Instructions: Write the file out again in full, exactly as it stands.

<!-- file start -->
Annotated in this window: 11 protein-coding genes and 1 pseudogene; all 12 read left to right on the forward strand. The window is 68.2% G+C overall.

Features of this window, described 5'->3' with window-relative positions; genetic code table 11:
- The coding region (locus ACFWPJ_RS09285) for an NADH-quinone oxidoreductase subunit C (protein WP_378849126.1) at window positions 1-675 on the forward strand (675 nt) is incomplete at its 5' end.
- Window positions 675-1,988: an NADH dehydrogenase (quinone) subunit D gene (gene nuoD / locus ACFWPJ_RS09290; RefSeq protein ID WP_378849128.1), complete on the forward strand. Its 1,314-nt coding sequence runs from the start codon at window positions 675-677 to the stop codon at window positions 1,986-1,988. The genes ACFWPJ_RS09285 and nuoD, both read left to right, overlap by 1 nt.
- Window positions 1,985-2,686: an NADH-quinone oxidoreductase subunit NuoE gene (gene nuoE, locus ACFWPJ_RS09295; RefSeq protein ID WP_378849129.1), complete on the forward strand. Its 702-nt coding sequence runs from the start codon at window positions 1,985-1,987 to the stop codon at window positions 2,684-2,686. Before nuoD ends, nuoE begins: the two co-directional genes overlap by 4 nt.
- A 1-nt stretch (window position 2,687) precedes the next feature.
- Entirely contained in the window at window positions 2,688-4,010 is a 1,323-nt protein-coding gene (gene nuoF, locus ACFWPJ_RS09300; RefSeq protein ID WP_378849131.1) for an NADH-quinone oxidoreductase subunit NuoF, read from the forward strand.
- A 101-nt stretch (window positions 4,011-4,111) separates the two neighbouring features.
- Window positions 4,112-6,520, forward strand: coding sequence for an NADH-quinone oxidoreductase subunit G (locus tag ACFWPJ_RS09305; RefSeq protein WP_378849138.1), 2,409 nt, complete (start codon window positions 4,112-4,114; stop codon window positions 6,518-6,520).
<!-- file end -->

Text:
Annotated in this window: 11 protein-coding genes and 1 pseudogene; all 12 read left to right on the forward strand. The window is 68.2% G+C overall.

Features of this window, described 5'->3' with window-relative positions; genetic code table 11:
- The coding region (locus ACFWPJ_RS09285) for an NADH-quinone oxidoreductase subunit C (protein WP_378849126.1) at window positions 1-675 on the forward strand (675 nt) is incomplete at its 5' end.
- Window positions 675-1,988: an NADH dehydrogenase (quinone) subunit D gene (gene nuoD / locus ACFWPJ_RS09290; RefSeq protein ID WP_378849128.1), complete on the forward strand. Its 1,314-nt coding sequence runs from the start codon at window positions 675-677 to the stop codon at window positions 1,986-1,988. The genes ACFWPJ_RS09285 and nuoD, both read left to right, overlap by 1 nt.
- Window positions 1,985-2,686: an NADH-quinone oxidoreductase subunit NuoE gene (gene nuoE, locus ACFWPJ_RS09295; RefSeq protein ID WP_378849129.1), complete on the forward strand. Its 702-nt coding sequence runs from the start codon at window positions 1,985-1,987 to the stop codon at window positions 2,684-2,686. Before nuoD ends, nuoE begins: the two co-directional genes overlap by 4 nt.
- A 1-nt stretch (window position 2,687) precedes the next feature.
- Entirely contained in the window at window positions 2,688-4,010 is a 1,323-nt protein-coding gene (gene nuoF, locus ACFWPJ_RS09300; RefSeq protein ID WP_378849131.1) for an NADH-quinone oxidoreductase subunit NuoF, read from the forward strand.
- A 101-nt stretch (window positions 4,011-4,111) separates the two neighbouring features.
- Window positions 4,112-6,520, forward strand: coding sequence for an NADH-quinone oxidoreductase subunit G (locus tag ACFWPJ_RS09305; RefSeq protein WP_378849138.1), 2,409 nt, complete (start codon window positions 4,112-4,114; stop codon window positions 6,518-6,520).